So let’s start with the good. We have all gained an appreciation for things once thought trivial, such as going to the grocery store, to the movies, a restaurant or even hanging out at the mall on any given Sunday. Oh and let us not forget the simple luxury of purchasing toilet paper and not having to race a fellow shopper for the last six pack of Scotties or Charmin. We certainly no longer take those family gatherings for granted. We may have learned that we not only love our mates but being quarantined together for a few months taught us that we can more than tolerate them. We actually enjoy spending time with them, even when doing nothing at all. Some of us learned how to cook, while others pursued new hobbies and artistic endeavors. Some of us used the time to strategize and came up with a business plan or even started that home based business we always wanted to pursue. Then there were those of us that learned the value of writing letters and sending cards over sending a tweet, making a post or shooting a text message. Many of us experienced the value of time, friendship, caring and selflessness. We acknowledged and celebrated our heroes who wore scrubs or uniforms, taught in our classes, or lived right next door.
Adulting and dealing with change also means dealing with the struggles and hardships that come into our lives without warning or invitation. This pandemic has shown us in many ways how fragile life can truly be. The loss of loved ones, the fragility of our bodies and the undeniable loss of control when fighting off this very virile viral enemy! Our businesses, our livelihood, our schools, our existence was touched in many ways as the threat loomed overhead. For many of us, even the landscapes of our neighborhoods changed, as many small businesses and mom and pop shops struggled to survive and inevitably were forced to close their doors. Quarantining wasn't just about twiddling your thumbs out of boredom, at least not for everyone. Those for whom school, and or the job was a place of refuge from the abuse that often took place at home behind closed doors, found themselves shut in with their abusers and not all came out unscathed, or even came out at all, once the quarantine ended. We watched as our nation's leaders fought, fumbled, and faltered over how this pandemic should be handled. Then we continued to watch as they haggled over what resources were necessary, when it should be given and who was eligible to receive it. Yet in all these things we survived. We are still here!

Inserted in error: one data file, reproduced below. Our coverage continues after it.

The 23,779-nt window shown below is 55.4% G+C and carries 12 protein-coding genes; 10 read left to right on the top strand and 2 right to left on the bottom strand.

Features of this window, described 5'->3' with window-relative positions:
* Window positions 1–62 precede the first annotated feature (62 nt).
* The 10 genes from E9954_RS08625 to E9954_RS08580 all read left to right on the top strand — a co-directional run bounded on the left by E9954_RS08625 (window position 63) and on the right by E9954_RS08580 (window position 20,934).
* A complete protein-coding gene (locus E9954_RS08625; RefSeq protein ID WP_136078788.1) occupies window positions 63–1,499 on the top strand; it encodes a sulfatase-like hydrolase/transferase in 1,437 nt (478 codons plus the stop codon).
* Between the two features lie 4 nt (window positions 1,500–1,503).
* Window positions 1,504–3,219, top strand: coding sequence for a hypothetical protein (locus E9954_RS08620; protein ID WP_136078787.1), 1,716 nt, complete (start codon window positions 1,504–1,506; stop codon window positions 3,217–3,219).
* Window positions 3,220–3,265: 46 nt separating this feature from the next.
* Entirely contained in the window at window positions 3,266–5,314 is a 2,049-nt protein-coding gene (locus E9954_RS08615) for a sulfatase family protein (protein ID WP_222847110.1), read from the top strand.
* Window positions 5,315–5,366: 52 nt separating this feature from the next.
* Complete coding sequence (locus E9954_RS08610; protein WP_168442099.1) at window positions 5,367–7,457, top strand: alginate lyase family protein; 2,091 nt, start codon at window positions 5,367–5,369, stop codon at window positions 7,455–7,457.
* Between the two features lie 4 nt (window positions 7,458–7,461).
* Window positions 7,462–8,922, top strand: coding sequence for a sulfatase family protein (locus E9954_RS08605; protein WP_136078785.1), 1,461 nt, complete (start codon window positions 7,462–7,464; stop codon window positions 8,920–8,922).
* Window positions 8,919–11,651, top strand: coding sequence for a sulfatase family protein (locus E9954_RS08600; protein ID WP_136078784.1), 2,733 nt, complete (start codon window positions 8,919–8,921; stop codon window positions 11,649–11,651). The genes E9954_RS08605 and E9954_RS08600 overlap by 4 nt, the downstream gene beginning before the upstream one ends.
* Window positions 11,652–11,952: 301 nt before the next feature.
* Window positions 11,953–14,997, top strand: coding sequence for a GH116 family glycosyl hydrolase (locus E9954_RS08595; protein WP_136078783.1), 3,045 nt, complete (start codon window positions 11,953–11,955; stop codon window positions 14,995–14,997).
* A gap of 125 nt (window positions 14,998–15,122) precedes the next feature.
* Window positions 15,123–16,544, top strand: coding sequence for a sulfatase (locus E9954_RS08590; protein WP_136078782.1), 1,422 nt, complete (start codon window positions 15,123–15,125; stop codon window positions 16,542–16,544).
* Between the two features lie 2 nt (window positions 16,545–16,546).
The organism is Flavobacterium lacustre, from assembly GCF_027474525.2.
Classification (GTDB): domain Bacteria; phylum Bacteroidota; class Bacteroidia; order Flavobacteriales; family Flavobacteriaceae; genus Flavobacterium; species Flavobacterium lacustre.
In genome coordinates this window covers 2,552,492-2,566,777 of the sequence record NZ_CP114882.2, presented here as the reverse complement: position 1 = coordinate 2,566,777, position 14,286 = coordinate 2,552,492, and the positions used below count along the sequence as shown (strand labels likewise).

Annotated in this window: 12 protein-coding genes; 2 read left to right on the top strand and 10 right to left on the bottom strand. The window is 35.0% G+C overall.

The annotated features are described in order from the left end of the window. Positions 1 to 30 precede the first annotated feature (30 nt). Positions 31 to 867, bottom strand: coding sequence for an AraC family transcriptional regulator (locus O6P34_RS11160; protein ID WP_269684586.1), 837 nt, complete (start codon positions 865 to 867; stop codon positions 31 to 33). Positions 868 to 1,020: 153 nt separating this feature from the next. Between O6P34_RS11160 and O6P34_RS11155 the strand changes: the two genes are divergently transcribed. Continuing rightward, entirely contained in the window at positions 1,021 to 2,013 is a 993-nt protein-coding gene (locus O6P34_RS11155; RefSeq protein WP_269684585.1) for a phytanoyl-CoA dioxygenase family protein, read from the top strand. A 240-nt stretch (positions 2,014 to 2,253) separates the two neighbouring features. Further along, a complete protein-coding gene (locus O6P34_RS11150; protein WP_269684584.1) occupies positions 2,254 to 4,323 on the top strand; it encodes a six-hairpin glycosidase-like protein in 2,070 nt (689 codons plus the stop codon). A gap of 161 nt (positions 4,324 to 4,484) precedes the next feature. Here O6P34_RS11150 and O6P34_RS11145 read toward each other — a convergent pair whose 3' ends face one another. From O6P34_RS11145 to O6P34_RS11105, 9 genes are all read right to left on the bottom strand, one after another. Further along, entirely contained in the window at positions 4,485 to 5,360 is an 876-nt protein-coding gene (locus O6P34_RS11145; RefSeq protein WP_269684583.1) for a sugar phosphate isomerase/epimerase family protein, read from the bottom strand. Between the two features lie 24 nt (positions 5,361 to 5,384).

In the end, despite our indifference, with the help of Covid -19 we learned to go along to get along. We were introduced to drive-by birthdays, where you literally drive by slowly while honking horns and touting big ole signs and balloons. Parking lots became meeting grounds for moms who cunningly escaped their homes to have grown up time parked six feet apart in a circle, while sitting in the hatch back of their vehicles chatting it up. Husbands and wives found the romance of a quiet drive, away from the kids. The UPS man became our new found friend as online shopping was at an all time high. Exercising outdoors became a guilty pleasure rather than a mere physical activity, after all, who could argue with jogging or a family bike ride! Zoom became a household name as a number one app for work, school or any other organization or group that involved online meetings. Schools and businesses learned to operate online using virtual technology. Life changed and we adapted.